'Why so many Americans are sour on the economy:' Romans breaks down inflation report

Elaine Maag is a senior fellow at the Urban–Brookings Tax Policy Center in Washington, D.C. The opinions expressed in this commentary are her own.

Over the past several months, consumer prices have risen across the board, especially for basic needs like food, gas and shelter. And low- and middle-income families are getting hit the hardest. Not only do they spend a larger share of their income meeting basic needs, they tend to have less savings to help cushion the blow of higher prices.

Reestablishing last year’s now-expired enhanced child tax credit (CTC) — including paying the credit as a monthly benefit and providing the full benefit to low-income families — could provide significant assistance to families struggling to make ends meet.

    The American Rescue Plan temporarily increased the child tax credit from $2,000 per child under age 17 to $3,000 per child ages 6 to 17 and $3,600 per child under age 6. It also made advance payments of the credit available, so that from July to December, the families of about 61 million children received monthly payments of up to $250 per older child and $300 per younger child in advance of filing their tax return (and these families can now claim the second half of their CTC by filing a 2021 tax return). Most significant for low-income families, the credit was made fully refundable, which for the first time allowed even very low-income families to receive the full amount of the credit.

      The Build Back Better Act called for extending the credit for at least one more year, but the legislation has been stalled. Prioritizing an extension in the coming weeks can equip families to withstand rising prices.
      A key advantage of providing tax credits as opposed to other benefits, such as food stamps (or Supplemental Nutrition Assistance Program benefits), is that the payments are unrestricted — families can use them to best meet their own needs. Several studies show that providing cash to families can provide stability and improve overall health and well-being. And that’s exactly what the enhanced tax credits did. Shortly after the monthly payments began, food insecurity for families with children dropped by more than one quarter. Families reported using their monthly payments to purchase food, clothing and utilities — and over one-third of very low-income families used the payments for rent.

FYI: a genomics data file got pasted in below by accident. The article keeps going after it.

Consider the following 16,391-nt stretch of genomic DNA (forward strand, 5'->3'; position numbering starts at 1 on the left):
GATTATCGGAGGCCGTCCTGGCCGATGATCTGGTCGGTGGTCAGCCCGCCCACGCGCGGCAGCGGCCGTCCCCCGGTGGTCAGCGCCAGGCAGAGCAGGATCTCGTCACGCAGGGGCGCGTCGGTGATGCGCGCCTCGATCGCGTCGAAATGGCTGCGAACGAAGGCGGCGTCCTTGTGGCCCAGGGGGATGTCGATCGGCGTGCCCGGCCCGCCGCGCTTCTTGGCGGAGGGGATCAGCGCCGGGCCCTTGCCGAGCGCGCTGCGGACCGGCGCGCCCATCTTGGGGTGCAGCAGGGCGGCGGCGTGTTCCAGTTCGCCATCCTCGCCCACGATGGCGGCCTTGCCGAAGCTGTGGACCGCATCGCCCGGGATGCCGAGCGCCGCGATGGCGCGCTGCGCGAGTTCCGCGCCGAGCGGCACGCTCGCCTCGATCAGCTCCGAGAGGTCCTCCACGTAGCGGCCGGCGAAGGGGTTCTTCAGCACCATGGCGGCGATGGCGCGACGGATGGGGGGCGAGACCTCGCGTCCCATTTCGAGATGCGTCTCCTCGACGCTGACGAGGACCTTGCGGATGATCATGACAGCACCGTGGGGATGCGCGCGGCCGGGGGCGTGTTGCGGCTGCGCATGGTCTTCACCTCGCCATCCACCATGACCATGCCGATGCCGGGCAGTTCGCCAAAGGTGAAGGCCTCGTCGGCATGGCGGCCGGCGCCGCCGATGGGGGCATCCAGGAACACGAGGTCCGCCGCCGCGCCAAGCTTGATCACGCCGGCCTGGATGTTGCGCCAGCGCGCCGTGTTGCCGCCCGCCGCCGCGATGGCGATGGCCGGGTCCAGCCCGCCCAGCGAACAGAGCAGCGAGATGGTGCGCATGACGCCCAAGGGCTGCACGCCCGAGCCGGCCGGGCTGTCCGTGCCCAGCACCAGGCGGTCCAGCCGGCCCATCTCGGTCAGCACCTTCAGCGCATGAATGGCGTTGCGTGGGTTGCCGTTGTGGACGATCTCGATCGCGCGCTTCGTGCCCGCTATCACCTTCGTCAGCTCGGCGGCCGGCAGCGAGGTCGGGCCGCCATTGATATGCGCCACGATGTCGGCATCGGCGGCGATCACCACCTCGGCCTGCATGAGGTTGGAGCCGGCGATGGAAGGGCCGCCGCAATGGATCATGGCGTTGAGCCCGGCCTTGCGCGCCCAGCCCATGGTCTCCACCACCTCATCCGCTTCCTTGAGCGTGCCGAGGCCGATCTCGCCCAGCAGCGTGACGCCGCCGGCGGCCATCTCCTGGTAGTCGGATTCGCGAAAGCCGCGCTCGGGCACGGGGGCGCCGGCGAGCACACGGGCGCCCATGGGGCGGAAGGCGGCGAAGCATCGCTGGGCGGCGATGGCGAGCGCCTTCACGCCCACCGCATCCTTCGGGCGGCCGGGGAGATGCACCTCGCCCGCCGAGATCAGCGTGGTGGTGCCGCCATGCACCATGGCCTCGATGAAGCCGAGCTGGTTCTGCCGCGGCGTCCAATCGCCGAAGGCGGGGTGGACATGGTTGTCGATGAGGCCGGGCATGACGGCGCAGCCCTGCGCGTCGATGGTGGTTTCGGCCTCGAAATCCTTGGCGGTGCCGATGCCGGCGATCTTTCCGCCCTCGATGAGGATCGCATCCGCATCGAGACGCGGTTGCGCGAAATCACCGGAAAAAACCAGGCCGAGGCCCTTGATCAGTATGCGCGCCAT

Families with children were also able to use the advance payments to improve their financial outlook. About half of families with incomes below $75,000 used the credits to pay off debt. Higher-income families were less likely to do the same, but over one-third of Black and Hispanic households with incomes over $75,000 also used the credit to pay down debt.
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      In some cases, recipients of the tax credit have also reported that the payments helped them to work by giving them the means to pay for child care. This can include care that supports nontraditional work schedules, which can be difficult to get using existing subsidy programs. In other cases, some parents with young children reported working less and providing more direct care because of the expanded CTC.

        The temporary expansion of the child tax credit increased income support for millions of households with children, including those with very low incomes. But now that the payments have ended, child poverty has shot up by 41%. This effect is being exacerbated by the highest rate of inflation since the early 1980s, putting extra pressure on low-income households who just lost a key source of financial support. With the credit ending just as prices started rising, it is possible that some gains to family well-being in late 2021 will be lost to higher prices.
        Thanks to data from last year, we know that bringing back the enhanced CTC would reduce child poverty and provide crucial cash support to low-income households, without much interruption to work as some fear. Add to that the potential for the credit to blunt the harm of high inflation, and reinstating last year’s child tax credit enhancements couldn’t come at a better time.
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